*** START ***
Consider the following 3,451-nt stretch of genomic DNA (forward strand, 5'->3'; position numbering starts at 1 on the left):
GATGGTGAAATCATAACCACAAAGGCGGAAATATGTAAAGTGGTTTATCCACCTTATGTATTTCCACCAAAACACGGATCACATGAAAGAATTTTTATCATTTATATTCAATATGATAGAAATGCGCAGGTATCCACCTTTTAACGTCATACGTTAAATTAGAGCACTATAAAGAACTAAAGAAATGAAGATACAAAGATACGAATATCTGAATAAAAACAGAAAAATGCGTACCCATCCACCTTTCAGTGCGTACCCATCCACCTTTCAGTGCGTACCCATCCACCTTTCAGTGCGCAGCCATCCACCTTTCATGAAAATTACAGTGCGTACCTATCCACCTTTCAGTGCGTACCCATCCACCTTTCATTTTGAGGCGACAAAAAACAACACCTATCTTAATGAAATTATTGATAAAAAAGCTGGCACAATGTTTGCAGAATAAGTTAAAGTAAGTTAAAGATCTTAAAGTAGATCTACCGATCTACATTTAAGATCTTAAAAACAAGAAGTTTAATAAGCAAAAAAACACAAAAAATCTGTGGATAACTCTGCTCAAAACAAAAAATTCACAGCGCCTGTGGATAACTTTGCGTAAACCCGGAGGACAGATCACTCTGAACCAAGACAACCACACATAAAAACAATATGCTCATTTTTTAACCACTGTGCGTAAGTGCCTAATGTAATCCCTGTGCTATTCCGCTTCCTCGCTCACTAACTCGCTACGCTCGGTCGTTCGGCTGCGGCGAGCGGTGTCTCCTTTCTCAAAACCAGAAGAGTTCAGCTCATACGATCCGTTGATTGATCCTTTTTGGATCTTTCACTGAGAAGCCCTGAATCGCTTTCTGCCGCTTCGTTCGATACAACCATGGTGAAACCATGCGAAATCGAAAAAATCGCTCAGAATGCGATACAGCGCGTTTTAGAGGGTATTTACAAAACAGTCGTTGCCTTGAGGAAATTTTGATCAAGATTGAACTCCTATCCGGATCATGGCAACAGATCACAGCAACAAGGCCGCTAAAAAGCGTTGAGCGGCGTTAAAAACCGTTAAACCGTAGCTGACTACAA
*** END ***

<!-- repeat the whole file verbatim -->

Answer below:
Consider the following 3,451-nt stretch of genomic DNA (forward strand, 5'->3'; position numbering starts at 1 on the left):
GATGGTGAAATCATAACCACAAAGGCGGAAATATGTAAAGTGGTTTATCCACCTTATGTATTTCCACCAAAACACGGATCACATGAAAGAATTTTTATCATTTATATTCAATATGATAGAAATGCGCAGGTATCCACCTTTTAACGTCATACGTTAAATTAGAGCACTATAAAGAACTAAAGAAATGAAGATACAAAGATACGAATATCTGAATAAAAACAGAAAAATGCGTACCCATCCACCTTTCAGTGCGTACCCATCCACCTTTCAGTGCGTACCCATCCACCTTTCAGTGCGCAGCCATCCACCTTTCATGAAAATTACAGTGCGTACCTATCCACCTTTCAGTGCGTACCCATCCACCTTTCATTTTGAGGCGACAAAAAACAACACCTATCTTAATGAAATTATTGATAAAAAAGCTGGCACAATGTTTGCAGAATAAGTTAAAGTAAGTTAAAGATCTTAAAGTAGATCTACCGATCTACATTTAAGATCTTAAAAACAAGAAGTTTAATAAGCAAAAAAACACAAAAAATCTGTGGATAACTCTGCTCAAAACAAAAAATTCACAGCGCCTGTGGATAACTTTGCGTAAACCCGGAGGACAGATCACTCTGAACCAAGACAACCACACATAAAAACAATATGCTCATTTTTTAACCACTGTGCGTAAGTGCCTAATGTAATCCCTGTGCTATTCCGCTTCCTCGCTCACTAACTCGCTACGCTCGGTCGTTCGGCTGCGGCGAGCGGTGTCTCCTTTCTCAAAACCAGAAGAGTTCAGCTCATACGATCCGTTGATTGATCCTTTTTGGATCTTTCACTGAGAAGCCCTGAATCGCTTTCTGCCGCTTCGTTCGATACAACCATGGTGAAACCATGCGAAATCGAAAAAATCGCTCAGAATGCGATACAGCGCGTTTTAGAGGGTATTTACAAAACAGTCGTTGCCTTGAGGAAATTTTGATCAAGATTGAACTCCTATCCGGATCATGGCAACAGATCACAGCAACAAGGCCGCTAAAAAGCGTTGAGCGGCGTTAAAAACCGTTAAACCGTAGCTGACTACAA